• Compile historical loan information including, but not limited to, loss history, risk ratings, origination date, maturity date, interest rate, etc. Begin testing the data to ensure there are no data quality issues. We recommend capturing as much information as possible – both in terms of key loan fields and number of periods.
  • Assess your institution’s ability to develop a model in-house and/or whether additional resources are needed to assist in model development, implementation, and ongoing maintenance.
  • In the event that your team does not have the technical expertise to develop an in-house model, select a model provider and furnish them with historical loan data so they can assist you with additional data evaluation and model methodology selection.

 

  • Evaluate the type of model selected and document why it’s appropriate to estimate losses for your portfolio. For purposes of forecasting, evaluate key macroeconomic assumptions and document why those assumptions were chosen and why they are reasonable for your institution.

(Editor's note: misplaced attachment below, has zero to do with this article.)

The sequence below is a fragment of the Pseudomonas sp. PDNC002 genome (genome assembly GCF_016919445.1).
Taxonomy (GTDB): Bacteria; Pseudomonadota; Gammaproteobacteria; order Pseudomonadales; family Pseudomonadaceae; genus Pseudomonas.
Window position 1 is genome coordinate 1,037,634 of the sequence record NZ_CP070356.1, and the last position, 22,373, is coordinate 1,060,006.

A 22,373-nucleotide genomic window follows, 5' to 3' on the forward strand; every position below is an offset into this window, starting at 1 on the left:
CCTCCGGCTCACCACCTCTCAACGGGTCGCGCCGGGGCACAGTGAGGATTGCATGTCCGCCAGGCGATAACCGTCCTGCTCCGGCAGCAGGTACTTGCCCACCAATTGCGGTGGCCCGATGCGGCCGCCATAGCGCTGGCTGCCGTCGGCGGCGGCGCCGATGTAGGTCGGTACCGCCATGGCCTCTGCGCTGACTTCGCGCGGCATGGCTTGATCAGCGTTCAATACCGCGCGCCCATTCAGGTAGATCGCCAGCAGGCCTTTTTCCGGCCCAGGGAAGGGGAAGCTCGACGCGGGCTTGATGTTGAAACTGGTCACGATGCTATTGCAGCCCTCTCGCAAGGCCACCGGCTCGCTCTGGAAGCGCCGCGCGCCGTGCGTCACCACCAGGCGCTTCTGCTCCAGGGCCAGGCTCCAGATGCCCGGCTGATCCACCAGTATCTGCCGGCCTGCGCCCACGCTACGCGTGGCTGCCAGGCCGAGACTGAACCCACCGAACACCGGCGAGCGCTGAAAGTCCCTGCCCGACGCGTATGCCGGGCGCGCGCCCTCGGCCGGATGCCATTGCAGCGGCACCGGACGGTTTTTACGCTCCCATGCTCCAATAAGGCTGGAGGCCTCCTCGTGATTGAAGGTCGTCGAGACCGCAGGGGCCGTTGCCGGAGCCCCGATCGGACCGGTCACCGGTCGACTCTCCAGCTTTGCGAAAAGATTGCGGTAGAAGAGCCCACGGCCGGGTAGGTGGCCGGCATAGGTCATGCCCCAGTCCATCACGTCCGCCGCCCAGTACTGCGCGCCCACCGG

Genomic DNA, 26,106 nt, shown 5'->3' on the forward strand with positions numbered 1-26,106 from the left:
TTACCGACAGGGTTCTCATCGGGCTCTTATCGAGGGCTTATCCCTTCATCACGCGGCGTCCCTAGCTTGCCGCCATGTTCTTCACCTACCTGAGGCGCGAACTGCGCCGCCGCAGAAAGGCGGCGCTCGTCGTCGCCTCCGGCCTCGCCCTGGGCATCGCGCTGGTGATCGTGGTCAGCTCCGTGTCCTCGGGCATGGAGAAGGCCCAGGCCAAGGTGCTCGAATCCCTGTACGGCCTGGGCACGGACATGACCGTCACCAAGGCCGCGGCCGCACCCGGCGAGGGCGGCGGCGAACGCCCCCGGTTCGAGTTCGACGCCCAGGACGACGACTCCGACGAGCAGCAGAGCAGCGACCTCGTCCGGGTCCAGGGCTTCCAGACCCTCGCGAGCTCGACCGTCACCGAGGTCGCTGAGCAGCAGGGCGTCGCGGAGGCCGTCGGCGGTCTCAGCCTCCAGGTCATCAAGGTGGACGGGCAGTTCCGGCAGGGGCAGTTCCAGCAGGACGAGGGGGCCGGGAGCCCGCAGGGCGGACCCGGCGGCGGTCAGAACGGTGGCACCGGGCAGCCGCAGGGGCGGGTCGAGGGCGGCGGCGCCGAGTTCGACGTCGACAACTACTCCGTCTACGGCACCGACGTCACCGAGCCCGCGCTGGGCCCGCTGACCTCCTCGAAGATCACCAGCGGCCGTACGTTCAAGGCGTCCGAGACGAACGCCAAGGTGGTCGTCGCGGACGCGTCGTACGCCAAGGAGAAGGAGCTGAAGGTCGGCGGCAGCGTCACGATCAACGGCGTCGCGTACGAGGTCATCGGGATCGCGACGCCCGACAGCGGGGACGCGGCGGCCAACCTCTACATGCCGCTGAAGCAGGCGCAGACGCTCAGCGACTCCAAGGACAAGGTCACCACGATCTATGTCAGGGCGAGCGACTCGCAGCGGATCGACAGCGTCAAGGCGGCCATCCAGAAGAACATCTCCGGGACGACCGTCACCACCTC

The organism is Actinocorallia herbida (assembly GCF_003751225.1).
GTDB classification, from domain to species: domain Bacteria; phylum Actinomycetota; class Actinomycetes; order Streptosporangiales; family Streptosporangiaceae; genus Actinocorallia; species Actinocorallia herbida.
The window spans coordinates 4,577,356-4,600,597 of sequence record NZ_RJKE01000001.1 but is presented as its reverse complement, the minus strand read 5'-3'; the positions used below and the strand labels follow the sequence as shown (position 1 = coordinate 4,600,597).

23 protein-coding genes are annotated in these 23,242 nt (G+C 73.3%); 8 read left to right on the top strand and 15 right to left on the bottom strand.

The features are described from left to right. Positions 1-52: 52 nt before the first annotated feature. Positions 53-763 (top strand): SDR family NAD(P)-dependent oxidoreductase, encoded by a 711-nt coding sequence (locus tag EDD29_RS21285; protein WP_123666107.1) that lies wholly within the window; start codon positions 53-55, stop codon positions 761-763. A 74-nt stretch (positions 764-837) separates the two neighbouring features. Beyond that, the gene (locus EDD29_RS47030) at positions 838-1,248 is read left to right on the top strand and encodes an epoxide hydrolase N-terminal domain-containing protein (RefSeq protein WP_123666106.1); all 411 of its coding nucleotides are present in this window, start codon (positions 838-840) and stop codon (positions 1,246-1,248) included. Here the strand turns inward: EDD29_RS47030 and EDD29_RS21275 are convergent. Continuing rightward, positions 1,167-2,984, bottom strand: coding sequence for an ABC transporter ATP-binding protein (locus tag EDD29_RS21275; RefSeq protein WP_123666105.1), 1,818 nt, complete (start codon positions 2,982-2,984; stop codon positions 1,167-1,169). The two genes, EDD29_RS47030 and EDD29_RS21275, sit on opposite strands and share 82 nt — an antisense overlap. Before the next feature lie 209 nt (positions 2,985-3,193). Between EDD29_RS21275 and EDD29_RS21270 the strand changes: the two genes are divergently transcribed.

• Begin running parallel models and understand the sensitivity of your key model assumptions and qualitative factors incorporated within the model. Not only should you identify macroeconomic variables that most closely correspond to loss history within your portfolio, you should also understand how sensitive your allowance for credit losses (ACL) results are to changes in the forecasted and qualitative variables.
  • Begin evaluating future disclosure requirements and build templates for purposes of financial reporting.
  • Consider engaging a third party to perform a full scope model validation of your CECL model prior to implementation. Regulators have indicated that if a management team does not have the technical expertise, an external model validation should be performed in accordance with Supervision and Regulation 11-7 and other applicable guidance.
  • Document every decision that is made by management, including model selection, why certain assumptions are utilized and appropriate, why a particular macroeconomic variable is utilized for forecasting, etc. All decisions should be documented and reviewed by your ACL Committee (or equivalent). Regulators and auditors will expect to see management’s documentation and evaluation prior to full implementation.